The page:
During 2013 the International Security Assistance Force (ISAF) will continue to reduce its footprint in Afghanistan as coalition partners rapidly withdraw troops ahead of the end of the NATO Afghan mandate in 2014. However, 2014 will not be the end of the US or the International Community’s (IC) mission in Afghanistan. 2014 will mark the beginning of a new chapter for IC engagement in Afghanistan. To be successful NATO and the IC must immediately take several aggressive steps in order to prepare for the political transition.
Significant efforts have been made both in Europe and the US to set the stage for negotiations with the Taliban. The hope is that such negotiations will ready Afghanistan for a more productive post-2014 political environment. Despite the international community’s presence in country for more then a decade, these discussions are premature because of the inability of the Afghans and the IC to push for a robust internal Afghan political settlement. If Afghans cannot get along with each other internally, they certainly cannot coherently negotiate with an external force.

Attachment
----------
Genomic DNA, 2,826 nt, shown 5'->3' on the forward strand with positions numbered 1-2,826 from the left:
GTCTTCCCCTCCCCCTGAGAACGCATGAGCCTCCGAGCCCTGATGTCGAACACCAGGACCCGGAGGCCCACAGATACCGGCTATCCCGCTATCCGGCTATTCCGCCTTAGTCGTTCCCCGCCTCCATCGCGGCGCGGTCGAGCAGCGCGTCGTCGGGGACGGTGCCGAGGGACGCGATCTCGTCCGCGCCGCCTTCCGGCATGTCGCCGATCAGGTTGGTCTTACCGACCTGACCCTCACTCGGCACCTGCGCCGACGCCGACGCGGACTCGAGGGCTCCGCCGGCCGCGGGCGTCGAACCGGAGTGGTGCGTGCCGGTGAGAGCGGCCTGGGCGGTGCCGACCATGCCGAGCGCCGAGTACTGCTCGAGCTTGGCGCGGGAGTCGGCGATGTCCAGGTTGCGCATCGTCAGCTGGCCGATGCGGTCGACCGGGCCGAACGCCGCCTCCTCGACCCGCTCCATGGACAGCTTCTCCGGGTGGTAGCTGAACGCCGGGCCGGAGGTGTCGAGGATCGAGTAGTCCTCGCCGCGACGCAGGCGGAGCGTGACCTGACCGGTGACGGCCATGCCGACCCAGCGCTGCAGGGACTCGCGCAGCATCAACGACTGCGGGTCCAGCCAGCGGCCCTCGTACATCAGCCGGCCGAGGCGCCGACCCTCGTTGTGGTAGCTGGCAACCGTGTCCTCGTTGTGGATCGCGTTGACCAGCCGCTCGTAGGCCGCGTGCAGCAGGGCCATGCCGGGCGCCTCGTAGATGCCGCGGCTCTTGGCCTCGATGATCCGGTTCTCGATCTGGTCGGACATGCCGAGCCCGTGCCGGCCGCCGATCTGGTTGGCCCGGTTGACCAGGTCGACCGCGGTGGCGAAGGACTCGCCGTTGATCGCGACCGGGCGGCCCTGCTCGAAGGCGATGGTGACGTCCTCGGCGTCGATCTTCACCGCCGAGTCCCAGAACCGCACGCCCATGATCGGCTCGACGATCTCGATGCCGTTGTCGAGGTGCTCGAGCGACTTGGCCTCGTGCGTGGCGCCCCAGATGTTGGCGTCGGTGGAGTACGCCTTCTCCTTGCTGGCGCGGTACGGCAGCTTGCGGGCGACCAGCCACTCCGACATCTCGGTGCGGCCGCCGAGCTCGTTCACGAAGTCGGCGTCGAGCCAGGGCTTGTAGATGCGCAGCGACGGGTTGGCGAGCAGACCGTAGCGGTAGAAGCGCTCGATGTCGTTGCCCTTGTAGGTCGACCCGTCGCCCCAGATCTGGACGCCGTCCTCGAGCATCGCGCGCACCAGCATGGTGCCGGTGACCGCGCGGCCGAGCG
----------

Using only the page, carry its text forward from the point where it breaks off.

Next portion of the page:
Rather than focusing on settling disputes between competing factions within the Afghan government in order to create a coherent and effective Afghan government, the IC has left such discussions up to the Afghans, and in doing so has allowed for the continuation of the inept and corrupt Government of the Islamic Republic of Afghanistan (GIRoA). In many respects this failure can be traced to the reason the IC remains in Afghanistan. Except for security, IC support in Afghanistan has failed to reform its political system, advance its economy significantly, or address systemic corruption in any substantive way. This failure is the result of competing internal political factions within the Afghan government.